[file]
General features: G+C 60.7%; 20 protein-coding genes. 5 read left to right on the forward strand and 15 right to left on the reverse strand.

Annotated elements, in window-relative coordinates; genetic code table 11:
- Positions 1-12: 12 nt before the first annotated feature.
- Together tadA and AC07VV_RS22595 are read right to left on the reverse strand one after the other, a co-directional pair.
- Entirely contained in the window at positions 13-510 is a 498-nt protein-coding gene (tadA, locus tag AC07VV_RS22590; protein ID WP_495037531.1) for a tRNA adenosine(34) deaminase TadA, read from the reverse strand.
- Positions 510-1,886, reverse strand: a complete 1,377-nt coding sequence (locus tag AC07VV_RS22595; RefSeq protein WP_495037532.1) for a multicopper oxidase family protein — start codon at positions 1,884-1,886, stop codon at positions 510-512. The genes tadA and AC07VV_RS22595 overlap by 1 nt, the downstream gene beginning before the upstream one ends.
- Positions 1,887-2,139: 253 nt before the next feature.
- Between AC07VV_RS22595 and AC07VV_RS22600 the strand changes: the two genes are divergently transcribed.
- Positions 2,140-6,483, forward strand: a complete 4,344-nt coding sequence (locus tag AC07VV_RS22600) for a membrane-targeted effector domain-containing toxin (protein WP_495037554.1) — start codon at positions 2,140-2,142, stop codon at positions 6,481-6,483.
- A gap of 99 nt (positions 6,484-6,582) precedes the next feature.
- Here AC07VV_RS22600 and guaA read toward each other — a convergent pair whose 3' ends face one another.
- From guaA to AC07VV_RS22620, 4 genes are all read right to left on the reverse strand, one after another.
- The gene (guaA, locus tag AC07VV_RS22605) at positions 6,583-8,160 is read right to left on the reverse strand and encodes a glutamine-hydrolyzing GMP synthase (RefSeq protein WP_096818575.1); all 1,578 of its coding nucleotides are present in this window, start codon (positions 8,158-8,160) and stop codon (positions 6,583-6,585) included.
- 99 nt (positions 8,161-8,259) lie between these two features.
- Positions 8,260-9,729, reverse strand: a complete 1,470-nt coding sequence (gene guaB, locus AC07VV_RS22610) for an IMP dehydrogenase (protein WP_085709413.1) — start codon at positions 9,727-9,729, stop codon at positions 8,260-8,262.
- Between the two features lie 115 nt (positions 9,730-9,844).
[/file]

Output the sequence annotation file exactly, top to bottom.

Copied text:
General features: G+C 60.7%; 20 protein-coding genes. 5 read left to right on the forward strand and 15 right to left on the reverse strand.

Annotated elements, in window-relative coordinates; genetic code table 11:
- Positions 1-12: 12 nt before the first annotated feature.
- Together tadA and AC07VV_RS22595 are read right to left on the reverse strand one after the other, a co-directional pair.
- Entirely contained in the window at positions 13-510 is a 498-nt protein-coding gene (tadA, locus tag AC07VV_RS22590; protein ID WP_495037531.1) for a tRNA adenosine(34) deaminase TadA, read from the reverse strand.
- Positions 510-1,886, reverse strand: a complete 1,377-nt coding sequence (locus tag AC07VV_RS22595; RefSeq protein WP_495037532.1) for a multicopper oxidase family protein — start codon at positions 1,884-1,886, stop codon at positions 510-512. The genes tadA and AC07VV_RS22595 overlap by 1 nt, the downstream gene beginning before the upstream one ends.
- Positions 1,887-2,139: 253 nt before the next feature.
- Between AC07VV_RS22595 and AC07VV_RS22600 the strand changes: the two genes are divergently transcribed.
- Positions 2,140-6,483, forward strand: a complete 4,344-nt coding sequence (locus tag AC07VV_RS22600) for a membrane-targeted effector domain-containing toxin (protein WP_495037554.1) — start codon at positions 2,140-2,142, stop codon at positions 6,481-6,483.
- A gap of 99 nt (positions 6,484-6,582) precedes the next feature.
- Here AC07VV_RS22600 and guaA read toward each other — a convergent pair whose 3' ends face one another.
- From guaA to AC07VV_RS22620, 4 genes are all read right to left on the reverse strand, one after another.
- The gene (guaA, locus tag AC07VV_RS22605) at positions 6,583-8,160 is read right to left on the reverse strand and encodes a glutamine-hydrolyzing GMP synthase (RefSeq protein WP_096818575.1); all 1,578 of its coding nucleotides are present in this window, start codon (positions 8,158-8,160) and stop codon (positions 6,583-6,585) included.
- 99 nt (positions 8,161-8,259) lie between these two features.
- Positions 8,260-9,729, reverse strand: a complete 1,470-nt coding sequence (gene guaB, locus AC07VV_RS22610) for an IMP dehydrogenase (protein WP_085709413.1) — start codon at positions 9,727-9,729, stop codon at positions 8,260-8,262.
- Between the two features lie 115 nt (positions 9,730-9,844).